Few of us look favorably on having the dubious honor of having our errors called out and scrutinized for the whole of the world to see and debate. It is not hard to imagine that those who are charged with insuring quality control at Nike wish that they could find a nice, quiet, out- of- the- way place to hide right now. The sports apparel maker recently offered a Panthers T-shirt which included a blue silhouette of the state of South Carolina, the team’s logo inside the silhouette and the letters “NC” in the upper left corner of the silhouette. The shirt sold for $32, but was soon taken down from the company’s web store. Company spokesman Brian Strong said in an email that a small quantity of the shirts was offered for sale and shouldn’t have been. He said Nike apologizes for the error.
Nike is one of the world’s largest suppliers of athletic shoes and apparel and a major manufacturer of sports equipment, with revenue in excess of $24.1 billion with more than 44,000 employees worldwide. Many would argue that all the hype over the products geographic error, while embarrassing, is an example of “to error is human” and that “we all make mistakes”; albeit some more noticeable, expensive and brand damaging than others. For marketing professionals the mistake is indicative of potentially far greater problems within Nike management when it comes to quality, brand identity and fulfilling the brand promise. The Nike brand alone is valued at $10.7 billion, making it the most valuable brand among sports businesses.
As the premier licensor of NFL apparel and memorabilia, Nike plays in arenas where a fumble on the goal line, or in the opposing opponent’s court in the final seconds of the championship, is akin to a life ending event for micro-discerning sports fans who demand flawless performances from their sports heroes. Fans who visited Nike’s NFL apparel website on its opening day this year were treated to a number of misrepresentations of player numbers and team logo misprints. While NFL teams have a preseason to debug and correct their performances prior to opening day marketers have no such luxury in a highly completive and often unforgiving business environment. Such seemingly innocent errors, left unchecked, will surely bench the image of the industry’s best performing superstar.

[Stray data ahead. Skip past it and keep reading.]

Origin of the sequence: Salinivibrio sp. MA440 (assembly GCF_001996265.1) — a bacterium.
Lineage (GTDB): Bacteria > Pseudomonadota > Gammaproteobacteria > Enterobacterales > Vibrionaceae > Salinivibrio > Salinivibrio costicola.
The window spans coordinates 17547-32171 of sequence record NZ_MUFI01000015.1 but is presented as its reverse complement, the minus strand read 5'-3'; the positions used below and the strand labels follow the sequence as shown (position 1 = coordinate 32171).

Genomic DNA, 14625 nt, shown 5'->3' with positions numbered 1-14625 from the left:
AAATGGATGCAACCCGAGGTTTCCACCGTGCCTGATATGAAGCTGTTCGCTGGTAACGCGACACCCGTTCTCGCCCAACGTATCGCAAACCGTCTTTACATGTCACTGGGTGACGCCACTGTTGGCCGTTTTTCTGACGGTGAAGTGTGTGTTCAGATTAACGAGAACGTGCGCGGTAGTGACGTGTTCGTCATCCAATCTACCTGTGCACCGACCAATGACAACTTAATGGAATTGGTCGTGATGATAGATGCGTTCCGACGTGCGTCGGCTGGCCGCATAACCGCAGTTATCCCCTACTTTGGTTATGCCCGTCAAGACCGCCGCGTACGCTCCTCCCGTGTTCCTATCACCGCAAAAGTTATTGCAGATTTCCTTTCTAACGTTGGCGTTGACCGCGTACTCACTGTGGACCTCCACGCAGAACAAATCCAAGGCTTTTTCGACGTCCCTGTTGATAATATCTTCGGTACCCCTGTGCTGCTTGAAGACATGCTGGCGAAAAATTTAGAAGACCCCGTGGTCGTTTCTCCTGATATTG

The most recent snafu follows a number of negative, public relations apparel embarrassments for Nike earlier this year, neither of which could have been foreseen by Nike, lest they employed a Chrystal ball. After the tragic bombing at the Boston Marathon, Nike pulled from the market T-shirts emblazoned with the words “Boston Massacre”. The shirts, which featured blood-splattered lettering, were designed for New York Yankees fans to describe a pivotal late-season sweep by the Yankees of the rival Boston Red Sox in 1978. That season culminated in a World Series championship for the Yankees. This clearly falls into the “some days you can’t win category” of marketing endeavors and Nike quickly and responsibly responded.
In the wake of the shooting death of his girlfriend in April, murder charges were leveled at Olympic sprinter Oscar Pistorius and Nike was in the position to pull an ad from the South African’s website proclaiming, “I am the bullet in the chamber.” The ad showed an image of Pistorius, who first made history in London last year when he became the first double-amputee track athlete to compete in the Olympic Games, propelling himself from the barrel of a gun.
The fault for these unforeseen events cannot fairly be laid at the apparel giant’s feet, but given the huge increase of criminal misbehavior by prominent sports stars, Nike may find it wise to reconsider linking their brand, marketing content and images with violence and weaponry. In the high- tech, fast paced digital, social media and mobile marketing world, complacency is not an option for company’s who want to avoid brand busting blunders.